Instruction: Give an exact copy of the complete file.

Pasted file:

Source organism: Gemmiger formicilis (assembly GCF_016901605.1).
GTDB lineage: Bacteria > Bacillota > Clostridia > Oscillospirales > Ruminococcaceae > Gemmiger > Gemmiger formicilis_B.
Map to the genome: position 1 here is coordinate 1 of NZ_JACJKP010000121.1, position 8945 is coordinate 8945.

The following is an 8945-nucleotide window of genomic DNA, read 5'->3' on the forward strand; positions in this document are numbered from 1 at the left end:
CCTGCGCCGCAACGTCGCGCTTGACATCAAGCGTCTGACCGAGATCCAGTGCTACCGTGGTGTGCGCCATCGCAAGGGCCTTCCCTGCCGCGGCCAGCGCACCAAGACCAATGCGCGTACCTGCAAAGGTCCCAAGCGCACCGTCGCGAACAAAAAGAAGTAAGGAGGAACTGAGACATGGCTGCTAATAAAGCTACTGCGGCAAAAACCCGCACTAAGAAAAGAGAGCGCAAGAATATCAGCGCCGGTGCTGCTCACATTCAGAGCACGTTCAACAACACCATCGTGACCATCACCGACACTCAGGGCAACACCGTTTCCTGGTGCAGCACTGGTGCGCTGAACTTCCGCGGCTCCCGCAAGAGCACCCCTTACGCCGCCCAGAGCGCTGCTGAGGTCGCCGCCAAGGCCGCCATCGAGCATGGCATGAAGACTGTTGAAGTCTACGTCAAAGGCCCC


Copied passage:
Source organism: Gemmiger formicilis (assembly GCF_016901605.1).
GTDB lineage: Bacteria > Bacillota > Clostridia > Oscillospirales > Ruminococcaceae > Gemmiger > Gemmiger formicilis_B.
Map to the genome: position 1 here is coordinate 1 of NZ_JACJKP010000121.1, position 8945 is coordinate 8945.

The following is an 8945-nucleotide window of genomic DNA, read 5'->3' on the forward strand; positions in this document are numbered from 1 at the left end:
CCTGCGCCGCAACGTCGCGCTTGACATCAAGCGTCTGACCGAGATCCAGTGCTACCGTGGTGTGCGCCATCGCAAGGGCCTTCCCTGCCGCGGCCAGCGCACCAAGACCAATGCGCGTACCTGCAAAGGTCCCAAGCGCACCGTCGCGAACAAAAAGAAGTAAGGAGGAACTGAGACATGGCTGCTAATAAAGCTACTGCGGCAAAAACCCGCACTAAGAAAAGAGAGCGCAAGAATATCAGCGCCGGTGCTGCTCACATTCAGAGCACGTTCAACAACACCATCGTGACCATCACCGACACTCAGGGCAACACCGTTTCCTGGTGCAGCACTGGTGCGCTGAACTTCCGCGGCTCCCGCAAGAGCACCCCTTACGCCGCCCAGAGCGCTGCTGAGGTCGCCGCCAAGGCCGCCATCGAGCATGGCATGAAGACTGTTGAAGTCTACGTCAAAGGCCCC